The Kedzie Center: 2017-2018

The Kedzie Center is the first community-funded mental health center in Chicago, serving residents regardless of their ability to pay.  It’s mission is to provide accessible, culturally informed, quality mental health care to North River residents through the integration of clinical practice, education and evaluation, and the application of psychological insight to address community issues, as informed by the community and in collaboration with local residents and partners.

Little Explorers is a parent-child therapeutic playgroup for caregivers and their infants and toddlers aged 0-5. It is a prevention/early intervention program designed to enhance family protective factors, such as parental resilience, social connections, parenting and child development knowledge, social emotional skills, and concrete supports in times of need (Center for Study of Social Policy, 2006).  The significant trauma experienced by the high number of immigrant and refugee families with young children in our program area make our participants vulnerable to caregiver depression, parental separation, domestic violence, and abuse or neglect – all significant adverse childhood experiences leading to negative outcomes (Anda et al., 2006). Such trauma can become intergenerational, impacting subsequent generations. This group provides an opportunity to identify needs early and those families who may need further services.

The program runs for 8-10 week cycles and has two primary aims. First, it provides parents with a structured and responsive environment, as well as in vivo modeling, in which to promote their child’s social and emotional development. This serves to strengthen attachment by increasing emotional attunement, communication, and responsiveness between parents and children. Staff observe parent-child interactions and offer guidance on supporting the child’s growth in all developmental domains:  language, social, emotional, motor, and cognitive.  Second, it supports the caregiver’s emotional well-being by establishing a space where parents can discuss their concerns, build social connections with other parents, and learn about community resources, including mental health services. After the final session, parents receive an individual consultation, including recommendations, about their child’s development and any identified concerns and needs of the parent. Many participants are linked with individual, group or family therapy at the Kedzie Center or receive referrals to the Illinois Early Intervention Program or other community resources.

During 2018-19, the Washington Square Health Foundation supported six cycles of Little Explorers: one with Rohingya refugees, two offered at public elementary schools, two at community sites and one at the Albany Park Library.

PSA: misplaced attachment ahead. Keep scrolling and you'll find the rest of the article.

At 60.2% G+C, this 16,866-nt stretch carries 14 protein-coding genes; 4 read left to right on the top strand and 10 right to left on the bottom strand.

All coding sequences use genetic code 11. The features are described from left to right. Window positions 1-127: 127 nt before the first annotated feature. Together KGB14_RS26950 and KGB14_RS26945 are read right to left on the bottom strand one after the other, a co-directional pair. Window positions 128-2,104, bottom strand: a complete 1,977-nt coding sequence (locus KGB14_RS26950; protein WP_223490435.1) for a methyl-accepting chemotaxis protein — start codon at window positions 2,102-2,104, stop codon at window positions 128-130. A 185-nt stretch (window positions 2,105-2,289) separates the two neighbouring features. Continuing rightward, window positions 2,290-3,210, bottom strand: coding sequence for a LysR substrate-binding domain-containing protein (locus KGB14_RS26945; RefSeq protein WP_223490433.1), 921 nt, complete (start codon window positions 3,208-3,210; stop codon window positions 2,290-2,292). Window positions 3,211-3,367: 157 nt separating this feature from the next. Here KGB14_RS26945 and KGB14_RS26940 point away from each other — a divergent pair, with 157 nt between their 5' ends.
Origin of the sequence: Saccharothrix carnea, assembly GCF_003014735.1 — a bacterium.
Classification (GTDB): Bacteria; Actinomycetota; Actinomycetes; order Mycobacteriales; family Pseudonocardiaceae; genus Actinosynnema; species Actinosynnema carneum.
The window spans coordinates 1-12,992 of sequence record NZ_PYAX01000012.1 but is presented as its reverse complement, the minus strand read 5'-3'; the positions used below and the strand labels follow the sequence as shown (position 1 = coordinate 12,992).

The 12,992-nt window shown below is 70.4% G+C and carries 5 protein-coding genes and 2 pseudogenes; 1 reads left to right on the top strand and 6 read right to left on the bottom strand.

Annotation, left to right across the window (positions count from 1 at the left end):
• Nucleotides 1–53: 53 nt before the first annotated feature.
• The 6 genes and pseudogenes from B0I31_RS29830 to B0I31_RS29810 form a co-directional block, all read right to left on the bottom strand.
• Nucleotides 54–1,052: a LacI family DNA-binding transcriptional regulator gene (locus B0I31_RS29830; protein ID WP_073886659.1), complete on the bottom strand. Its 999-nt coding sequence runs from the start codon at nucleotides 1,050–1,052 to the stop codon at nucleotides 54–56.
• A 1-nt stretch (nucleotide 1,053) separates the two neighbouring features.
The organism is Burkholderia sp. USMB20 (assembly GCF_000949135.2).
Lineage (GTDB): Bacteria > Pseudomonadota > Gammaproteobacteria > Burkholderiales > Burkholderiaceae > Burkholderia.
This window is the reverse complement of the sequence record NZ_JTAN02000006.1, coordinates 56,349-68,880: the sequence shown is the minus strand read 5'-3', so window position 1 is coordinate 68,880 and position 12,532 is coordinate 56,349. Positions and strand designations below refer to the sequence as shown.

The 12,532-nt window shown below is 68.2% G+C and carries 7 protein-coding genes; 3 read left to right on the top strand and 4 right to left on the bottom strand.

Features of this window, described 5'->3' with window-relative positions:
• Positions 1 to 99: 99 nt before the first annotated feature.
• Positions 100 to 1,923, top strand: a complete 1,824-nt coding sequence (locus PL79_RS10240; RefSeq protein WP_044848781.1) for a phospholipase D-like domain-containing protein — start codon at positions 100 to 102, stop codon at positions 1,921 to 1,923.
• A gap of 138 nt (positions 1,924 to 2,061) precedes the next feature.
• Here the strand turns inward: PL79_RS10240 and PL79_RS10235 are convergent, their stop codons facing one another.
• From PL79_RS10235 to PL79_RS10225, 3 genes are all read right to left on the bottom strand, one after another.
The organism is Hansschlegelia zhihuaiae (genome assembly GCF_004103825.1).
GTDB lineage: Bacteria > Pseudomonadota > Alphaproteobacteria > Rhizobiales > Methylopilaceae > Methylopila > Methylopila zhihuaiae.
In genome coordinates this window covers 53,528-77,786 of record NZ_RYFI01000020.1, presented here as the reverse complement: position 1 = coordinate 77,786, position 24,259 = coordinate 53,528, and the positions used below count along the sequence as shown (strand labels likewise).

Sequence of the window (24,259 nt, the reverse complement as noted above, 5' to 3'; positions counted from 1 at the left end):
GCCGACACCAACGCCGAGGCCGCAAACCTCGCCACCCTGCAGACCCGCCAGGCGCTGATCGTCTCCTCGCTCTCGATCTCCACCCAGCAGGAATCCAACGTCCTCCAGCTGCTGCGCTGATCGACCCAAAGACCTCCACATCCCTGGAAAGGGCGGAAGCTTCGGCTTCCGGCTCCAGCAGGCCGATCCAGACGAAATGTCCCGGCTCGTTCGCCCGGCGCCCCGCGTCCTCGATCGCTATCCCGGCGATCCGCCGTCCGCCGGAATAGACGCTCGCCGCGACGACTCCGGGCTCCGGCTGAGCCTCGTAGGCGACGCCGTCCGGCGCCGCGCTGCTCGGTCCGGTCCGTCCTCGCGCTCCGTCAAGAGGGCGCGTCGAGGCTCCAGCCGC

For example, the first cycle engaged six Rohingya families in 8 weekly sessions and a consultation appointment. Six mothers and their nine young children ranging from 7 months to 3 years and 10 months participated.  Given the level of trauma of the mothers, the medical/developmental issues of the children, and the need for Rohingya verbal translation, it was deemed that it would be most beneficial for the group to remain small.  It is anticipated that these women will share their learning with other women in the Rohingya community.  Since 2010, 1500 Rohingya refugees have settled in Chicago. In all parent-child dyads, the child/children demonstrated increased initiative, involvement with their parent (and other moms), expression of feelings to parent, and communication with parent. All parents, including one with high exposure to trauma, demonstrated an increased response to their child’s needs and interests, increased caring feelings shown to their child, and increased support to their child in learning new skills.  There was a high degree of communal caregiving observed, such that fostering a supportive social network for participants resulted in greater empathy and shared responsibility for the children and for one another. Parents demonstrated a stronger sense of belonging and support and were able to share their concerns about their children. All families who were identified as needing additional services received appropriate referrals. 

This past year, 50 percent of the participants engaged in consultation, referrals or therapeutic services; of those, 80 percent have remained engaged in services. This work could not have been expanded to so many groups in our community without the support of the Washington Square Health Foundation.